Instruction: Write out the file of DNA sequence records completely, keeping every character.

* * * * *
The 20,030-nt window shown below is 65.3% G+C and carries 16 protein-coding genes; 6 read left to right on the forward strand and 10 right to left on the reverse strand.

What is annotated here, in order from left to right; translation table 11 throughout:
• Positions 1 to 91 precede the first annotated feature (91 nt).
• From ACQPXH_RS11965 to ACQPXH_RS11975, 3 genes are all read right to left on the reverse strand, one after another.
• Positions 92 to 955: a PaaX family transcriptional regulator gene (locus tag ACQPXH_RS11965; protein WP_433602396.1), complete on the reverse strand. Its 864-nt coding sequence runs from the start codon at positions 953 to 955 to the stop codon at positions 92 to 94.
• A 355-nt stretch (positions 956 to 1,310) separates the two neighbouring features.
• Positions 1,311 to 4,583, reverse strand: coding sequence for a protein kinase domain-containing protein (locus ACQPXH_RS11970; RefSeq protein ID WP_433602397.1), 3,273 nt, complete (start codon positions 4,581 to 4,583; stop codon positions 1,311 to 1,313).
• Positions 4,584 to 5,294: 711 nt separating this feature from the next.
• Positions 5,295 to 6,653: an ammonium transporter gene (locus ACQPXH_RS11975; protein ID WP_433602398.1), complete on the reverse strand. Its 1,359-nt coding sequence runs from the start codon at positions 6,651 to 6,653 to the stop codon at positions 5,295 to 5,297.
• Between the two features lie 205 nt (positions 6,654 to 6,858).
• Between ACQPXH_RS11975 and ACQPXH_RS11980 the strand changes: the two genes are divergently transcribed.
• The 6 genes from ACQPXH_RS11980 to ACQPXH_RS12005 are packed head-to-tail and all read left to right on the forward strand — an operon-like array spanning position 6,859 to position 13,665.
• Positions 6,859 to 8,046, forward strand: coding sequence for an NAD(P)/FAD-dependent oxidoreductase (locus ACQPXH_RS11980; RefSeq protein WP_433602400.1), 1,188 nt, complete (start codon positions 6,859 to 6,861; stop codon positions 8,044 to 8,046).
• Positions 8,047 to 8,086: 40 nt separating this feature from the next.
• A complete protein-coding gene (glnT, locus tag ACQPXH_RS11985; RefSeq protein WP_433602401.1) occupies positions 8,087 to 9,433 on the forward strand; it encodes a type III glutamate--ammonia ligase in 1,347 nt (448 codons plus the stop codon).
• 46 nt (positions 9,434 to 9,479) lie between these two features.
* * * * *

The 20,030-nt window shown below is 65.3% G+C and carries 16 protein-coding genes; 6 read left to right on the forward strand and 10 right to left on the reverse strand.

What is annotated here, in order from left to right; translation table 11 throughout:
• Positions 1 to 91 precede the first annotated feature (91 nt).
• From ACQPXH_RS11965 to ACQPXH_RS11975, 3 genes are all read right to left on the reverse strand, one after another.
• Positions 92 to 955: a PaaX family transcriptional regulator gene (locus tag ACQPXH_RS11965; protein WP_433602396.1), complete on the reverse strand. Its 864-nt coding sequence runs from the start codon at positions 953 to 955 to the stop codon at positions 92 to 94.
• A 355-nt stretch (positions 956 to 1,310) separates the two neighbouring features.
• Positions 1,311 to 4,583, reverse strand: coding sequence for a protein kinase domain-containing protein (locus ACQPXH_RS11970; RefSeq protein ID WP_433602397.1), 3,273 nt, complete (start codon positions 4,581 to 4,583; stop codon positions 1,311 to 1,313).
• Positions 4,584 to 5,294: 711 nt separating this feature from the next.
• Positions 5,295 to 6,653: an ammonium transporter gene (locus ACQPXH_RS11975; protein ID WP_433602398.1), complete on the reverse strand. Its 1,359-nt coding sequence runs from the start codon at positions 6,651 to 6,653 to the stop codon at positions 5,295 to 5,297.
• Between the two features lie 205 nt (positions 6,654 to 6,858).
• Between ACQPXH_RS11975 and ACQPXH_RS11980 the strand changes: the two genes are divergently transcribed.
• The 6 genes from ACQPXH_RS11980 to ACQPXH_RS12005 are packed head-to-tail and all read left to right on the forward strand — an operon-like array spanning position 6,859 to position 13,665.
• Positions 6,859 to 8,046, forward strand: coding sequence for an NAD(P)/FAD-dependent oxidoreductase (locus ACQPXH_RS11980; RefSeq protein WP_433602400.1), 1,188 nt, complete (start codon positions 6,859 to 6,861; stop codon positions 8,044 to 8,046).
• Positions 8,047 to 8,086: 40 nt separating this feature from the next.
• A complete protein-coding gene (glnT, locus tag ACQPXH_RS11985; RefSeq protein WP_433602401.1) occupies positions 8,087 to 9,433 on the forward strand; it encodes a type III glutamate--ammonia ligase in 1,347 nt (448 codons plus the stop codon).
• 46 nt (positions 9,434 to 9,479) lie between these two features.